Seeing Red
Happiness

Writing from Real Life

For some time now I've wanted to write a memoir. Or something memoirish, based on real life experiences - say, short little vignettes about my travels. Or what it was like to battle Breast Cancer. I love reading memoirs (Wild being the most recent), and every time I do, I think, "I could do this!"

So I enrolled in a 4-week workshop at Grub Street, a nonprofit writing center that welcomes people of all levels. It is, in fact, the second largest independent center for creative writing in the U.S. (The Loft in Minneapolis is the largest), and I first learned of it from my author friends, Crystal and Jane).

The workshop I'm taking, Writing from Real Life, is taught by Judah Leblang, a local teacher, author and storyteller. There are twelve of us in the class, and over the course of four weeks we'll learn how to structure memoirs and personal narratives based on our own experiences (as Judah says, "If you've made it to adulthood, you have lots of material!").

We had our first class this past Sunday night; it was at Grub Street headquarters in the beautiful old Steinert Hall building on Boylston Street (we're up on the 5th floor, but be sure to read about the abandoned music hall in the basement). Judah kicked things off with this quote from author Jean Rhys:

All of writing is a huge lake. There are great rivers that feed the lake, like Tolstoy or Dostoevsky. And there are trickles, like Jean Rhys. All that matters is feeding the lake. I don't matter. The lake matters. You must keep feeding the lake.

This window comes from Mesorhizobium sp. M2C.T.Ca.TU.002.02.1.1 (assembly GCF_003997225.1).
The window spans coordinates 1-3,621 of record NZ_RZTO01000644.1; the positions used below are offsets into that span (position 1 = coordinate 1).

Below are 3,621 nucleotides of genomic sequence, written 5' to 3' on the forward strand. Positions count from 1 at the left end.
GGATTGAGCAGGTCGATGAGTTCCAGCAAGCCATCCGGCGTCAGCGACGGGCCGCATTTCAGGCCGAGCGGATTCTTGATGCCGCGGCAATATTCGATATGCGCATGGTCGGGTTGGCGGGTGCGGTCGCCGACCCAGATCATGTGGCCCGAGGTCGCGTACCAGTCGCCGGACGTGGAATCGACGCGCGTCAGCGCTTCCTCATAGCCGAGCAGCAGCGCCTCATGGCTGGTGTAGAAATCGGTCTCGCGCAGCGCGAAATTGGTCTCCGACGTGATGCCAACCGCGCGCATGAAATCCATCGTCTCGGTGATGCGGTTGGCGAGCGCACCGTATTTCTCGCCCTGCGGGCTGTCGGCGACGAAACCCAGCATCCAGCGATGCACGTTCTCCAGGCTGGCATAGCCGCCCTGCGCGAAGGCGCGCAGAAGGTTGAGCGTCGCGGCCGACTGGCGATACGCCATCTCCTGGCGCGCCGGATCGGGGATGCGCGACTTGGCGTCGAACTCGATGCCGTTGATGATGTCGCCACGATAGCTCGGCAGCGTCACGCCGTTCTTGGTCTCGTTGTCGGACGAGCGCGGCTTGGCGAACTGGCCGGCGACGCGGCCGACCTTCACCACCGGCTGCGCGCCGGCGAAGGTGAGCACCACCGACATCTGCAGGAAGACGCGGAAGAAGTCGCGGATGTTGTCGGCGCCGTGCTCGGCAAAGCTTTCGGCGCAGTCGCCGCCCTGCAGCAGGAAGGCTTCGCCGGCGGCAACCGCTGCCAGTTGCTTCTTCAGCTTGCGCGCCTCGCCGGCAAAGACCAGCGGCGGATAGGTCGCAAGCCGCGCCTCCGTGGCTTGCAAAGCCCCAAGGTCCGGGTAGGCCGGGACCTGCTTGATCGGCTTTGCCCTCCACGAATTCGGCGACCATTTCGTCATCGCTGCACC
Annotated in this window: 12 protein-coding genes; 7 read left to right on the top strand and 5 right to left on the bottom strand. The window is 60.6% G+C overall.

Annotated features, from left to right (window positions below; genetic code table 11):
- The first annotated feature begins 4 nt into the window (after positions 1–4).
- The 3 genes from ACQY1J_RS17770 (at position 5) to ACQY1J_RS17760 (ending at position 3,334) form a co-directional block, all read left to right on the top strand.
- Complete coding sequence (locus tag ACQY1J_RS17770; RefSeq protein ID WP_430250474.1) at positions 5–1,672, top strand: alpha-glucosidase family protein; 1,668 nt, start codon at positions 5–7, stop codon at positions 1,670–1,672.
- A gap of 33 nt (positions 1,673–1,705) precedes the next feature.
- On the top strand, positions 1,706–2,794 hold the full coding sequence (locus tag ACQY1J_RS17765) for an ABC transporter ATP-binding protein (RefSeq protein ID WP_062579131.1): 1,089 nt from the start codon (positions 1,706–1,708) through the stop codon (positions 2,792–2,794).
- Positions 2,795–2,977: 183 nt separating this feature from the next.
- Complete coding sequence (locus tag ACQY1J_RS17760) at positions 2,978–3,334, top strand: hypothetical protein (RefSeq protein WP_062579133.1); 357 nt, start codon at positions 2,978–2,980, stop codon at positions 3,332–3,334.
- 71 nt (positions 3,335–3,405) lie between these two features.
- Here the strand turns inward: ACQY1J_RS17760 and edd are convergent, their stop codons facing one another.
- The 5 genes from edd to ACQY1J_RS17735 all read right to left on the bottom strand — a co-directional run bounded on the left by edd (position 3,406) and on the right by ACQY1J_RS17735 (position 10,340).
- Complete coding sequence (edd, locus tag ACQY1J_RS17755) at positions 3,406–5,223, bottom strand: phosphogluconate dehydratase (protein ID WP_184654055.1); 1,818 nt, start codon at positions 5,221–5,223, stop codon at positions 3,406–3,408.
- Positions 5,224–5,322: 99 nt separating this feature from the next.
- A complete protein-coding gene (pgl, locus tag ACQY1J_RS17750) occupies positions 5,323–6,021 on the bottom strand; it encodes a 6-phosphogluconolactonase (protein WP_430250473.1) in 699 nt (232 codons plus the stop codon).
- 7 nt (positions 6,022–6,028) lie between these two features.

To me, Rhys is underscoring the idea that storytelling is central to humanity. That is why so many people choose to write, and so many choose to read. We talked about how it is the small details of life that make us human, and how the power of detail is central to writing memoirs and personal essays.  We also discussed the difference between a memoir and a personal essay - the former is often a chronological telling of difficult personal experience that leads to wisdom/meaning, and the latter is a lighter riff on a singular topic. 

Lastly, we ran through a few writing exercises where Judah (or fellow classmates) gave us a prompt (a topic or sentence) about which we had to write for 5-20 minutes. And then we had to read our work out loud! Nerve-wracking. But the whole idea is to create a "safe" environment for sharing ideas, getting feedback, and drawing on the energy of the group (it reminds me of yoga practice, in that sense).

Most important is getting into the habit of writing on a regular basis. Our homework assignment for this week is to compose an 850-word piece on leaving (a person or a place). We'll see where that goes...

PS: Today is my parents' 58th wedding anniversary - a remarkable feat and surely a great fodder for a personal essay!

Mom and dad

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